String (or Restring) Your Guitar: How (Not) To Do It
It amazes me that people are willing to pay others $15 to string their guitars for them.
If you play, why not do it yourself? It's mostly not that hard.
But there are a couple of tricks of the trade that can make it easier, neater, and less frustrating. And they'll let you avoid a result that looks like the strings you can see in the picture below and to the right.
Before we start, a couple of caveats: the instructions here are for tuning a steel-string acoustic. Most electrics can be restrung in much the same way as described below--but not all. In particular, guitars equipped with Floyd Rose-style tremolos are quite a bit more involved (though not an unreasonable task for most owners.) Such guitars are not covered in this Hub; to restring one, you should seek out specific instructions.
Classical-style guitars also differ significantly from the model presented here. They usually use strings without a ball end; the strings are secured to the bridge by figure-eight-style knots without the use of bridge pins. Otherwise, classical guitars can be strung in a similar fashion to steel-stringed instruments.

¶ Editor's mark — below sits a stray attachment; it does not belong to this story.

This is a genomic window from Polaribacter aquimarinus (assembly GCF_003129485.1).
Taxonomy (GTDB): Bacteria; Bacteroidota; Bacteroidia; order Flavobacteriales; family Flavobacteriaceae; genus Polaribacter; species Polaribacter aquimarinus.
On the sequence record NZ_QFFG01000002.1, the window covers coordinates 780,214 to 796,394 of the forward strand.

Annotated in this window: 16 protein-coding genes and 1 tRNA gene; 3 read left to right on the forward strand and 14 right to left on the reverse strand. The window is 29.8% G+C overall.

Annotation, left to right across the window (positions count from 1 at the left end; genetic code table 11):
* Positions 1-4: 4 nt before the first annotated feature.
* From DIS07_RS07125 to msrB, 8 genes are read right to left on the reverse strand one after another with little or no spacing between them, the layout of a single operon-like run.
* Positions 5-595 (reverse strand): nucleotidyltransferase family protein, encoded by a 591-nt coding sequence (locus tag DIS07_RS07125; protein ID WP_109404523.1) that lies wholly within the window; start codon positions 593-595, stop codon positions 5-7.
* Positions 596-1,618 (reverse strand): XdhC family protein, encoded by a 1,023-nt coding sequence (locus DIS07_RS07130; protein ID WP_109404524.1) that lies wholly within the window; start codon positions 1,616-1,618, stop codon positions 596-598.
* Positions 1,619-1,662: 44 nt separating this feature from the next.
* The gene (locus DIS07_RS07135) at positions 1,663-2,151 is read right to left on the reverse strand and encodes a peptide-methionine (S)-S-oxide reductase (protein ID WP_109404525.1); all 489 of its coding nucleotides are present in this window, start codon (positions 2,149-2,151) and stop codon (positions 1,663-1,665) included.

The picture above shows you what you need to restring your acoustic guitar: a peg winder/bridge pin puller, a side cutter to trim the strings, a tuner, polish, a clean cloth, and of course, the new strings. There are also fretboard cleaning fluids available, and some folks like to use a small brush--an old toothbrush, say--to really clean the fretboard.
Start by detensioning the old strings. Apply the peg winder as shown, and figure out which way to wind. (I just pluck the string and turn the peg--if the note gets lower, that's the correct direction.) Unwind the string until it is loose--I like to pull the end of the old string out of the peg, so I'll loosen the string until there is just enough slack to do so.
Some folks prefer to cut the strings free, in which case you don't need quite so much slack. If the strings are wound multiple times around the peg in "rat's nest" style, it may be easiest to cut them, then use needle-nose pliers to help undo the string ends.
Just make sure they are fully detensioned first!
Some folks like to remove and replace one string at a time. But if you do that, you'll never have such a golden opportunity to clean fretboard and guitar top. The worry that having no string tension for half an hour will somehow damage the guitar is, in my humble opinion, unnecessary and unfounded.
Perhaps a sudden release of tension--such as that caused by cutting a string without detensioning it first--might do so, but not a normal (and temporary) removal of the strings.
Here's how you remove a bridge pin. Make sure you've detensioned the string as shown above!